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Maruti has identified a few segments where the company feels it needs to expand presence, one of which is the sports utility vehicle segment.
The lock-in period of five years will not be applicable to any existing investments and systematic investment or systematic transfer plans
Metis Capital Management co-founder Piyush Sharma feels the biggest risk to equities today comes from overly optimistic expectations based on unrealistic acceleration narrative.
Eight Roads Ventures, the proprietary investment arm of Fidelity International, is officially launching its new European fund today. Targeting scale-ups in Europe and Israel, ‘Eight Roads Ventures Europe’ will have $375 million in capital to deploy, mostly at the Series B and Series C stages but also in scale-ups that although bootstrapped have found market […]
German startup N26 just raised a $160 million Series C round led by Tencent and Allianz — some of N26’s existing investors are also participating. The company has attracted 850,000 customers and raised $215 million in total. N26 is building a retail bank from scratch. The company plans to double down on everything it’s been […]
DocuSign is gearing up to go public in the next six months, sources tell TechCrunch. The company, which pioneered the e-signature, has now filed confidentially, we are hearing. DocuSign used a provision of the JOBS Act to submit its IPO filing behind closed doors and will reveal it weeks before its public debut. Like Dropbox, […]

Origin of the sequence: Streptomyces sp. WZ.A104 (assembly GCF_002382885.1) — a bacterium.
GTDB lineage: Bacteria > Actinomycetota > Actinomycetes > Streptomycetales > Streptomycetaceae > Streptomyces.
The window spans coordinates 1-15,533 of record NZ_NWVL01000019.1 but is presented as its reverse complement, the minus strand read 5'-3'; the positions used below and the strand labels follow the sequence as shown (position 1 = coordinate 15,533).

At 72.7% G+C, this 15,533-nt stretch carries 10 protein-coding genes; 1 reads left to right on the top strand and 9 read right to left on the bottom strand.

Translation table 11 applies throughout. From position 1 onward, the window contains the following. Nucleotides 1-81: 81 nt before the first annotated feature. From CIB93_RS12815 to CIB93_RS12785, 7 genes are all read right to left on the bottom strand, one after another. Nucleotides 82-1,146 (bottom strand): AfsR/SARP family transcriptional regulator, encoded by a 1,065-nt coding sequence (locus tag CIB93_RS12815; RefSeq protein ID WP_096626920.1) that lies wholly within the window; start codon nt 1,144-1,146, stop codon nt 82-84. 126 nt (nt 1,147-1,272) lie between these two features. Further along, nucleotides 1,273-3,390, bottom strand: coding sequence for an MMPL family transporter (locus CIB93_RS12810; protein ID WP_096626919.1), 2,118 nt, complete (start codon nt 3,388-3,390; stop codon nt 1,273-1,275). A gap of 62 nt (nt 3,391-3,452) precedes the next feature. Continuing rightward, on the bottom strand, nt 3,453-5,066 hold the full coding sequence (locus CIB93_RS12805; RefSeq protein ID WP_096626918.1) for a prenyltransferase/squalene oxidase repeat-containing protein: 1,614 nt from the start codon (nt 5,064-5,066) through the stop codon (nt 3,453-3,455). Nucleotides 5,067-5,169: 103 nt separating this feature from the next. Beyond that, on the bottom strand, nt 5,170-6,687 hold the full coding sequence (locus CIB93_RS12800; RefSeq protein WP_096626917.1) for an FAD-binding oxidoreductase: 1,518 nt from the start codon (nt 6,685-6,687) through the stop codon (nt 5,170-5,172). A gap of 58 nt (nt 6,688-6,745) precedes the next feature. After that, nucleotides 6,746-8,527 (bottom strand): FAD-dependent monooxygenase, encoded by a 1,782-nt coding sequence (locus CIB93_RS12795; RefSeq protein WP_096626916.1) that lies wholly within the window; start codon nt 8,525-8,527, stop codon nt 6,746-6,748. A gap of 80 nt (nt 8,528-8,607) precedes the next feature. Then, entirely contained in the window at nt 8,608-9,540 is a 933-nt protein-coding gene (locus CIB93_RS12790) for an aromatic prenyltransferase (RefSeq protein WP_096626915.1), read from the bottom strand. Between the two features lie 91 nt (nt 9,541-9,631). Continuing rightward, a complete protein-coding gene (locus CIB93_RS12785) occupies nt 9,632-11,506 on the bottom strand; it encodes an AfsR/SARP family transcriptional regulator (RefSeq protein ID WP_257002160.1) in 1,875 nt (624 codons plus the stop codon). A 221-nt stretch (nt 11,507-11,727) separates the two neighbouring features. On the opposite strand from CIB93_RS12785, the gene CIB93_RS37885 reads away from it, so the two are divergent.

Instagram is launching its Shopping feature for business accounts to eight new countries: Canada, Brazil, the United Kingdom, Germany, France, Italy, Spain and Australia. The photo sharing app first began testing shoppable photo tags in November 2016 before making Shopping on Instagram available to businesses in the United States last year. Since Instagram doesn’t allow […]
Apple and IBM may seem like an odd couple, but the two companies have been working closely together for several years now. That has involved IBM sharing its enterprise expertise with Apple and Apple sharing its design sense with IBM. The companies have actually built hundreds of enterprise apps running on iOS devices. Today, they took […]
IBM’s Watson Studio is the company’s service for building machine learning workflows and training models, is getting a new addition today with the launch of Deep Learning as a Service (DLaaS). The general idea here, which is similar to that of competing services, is to enabled a wider range of businesses to make user of […]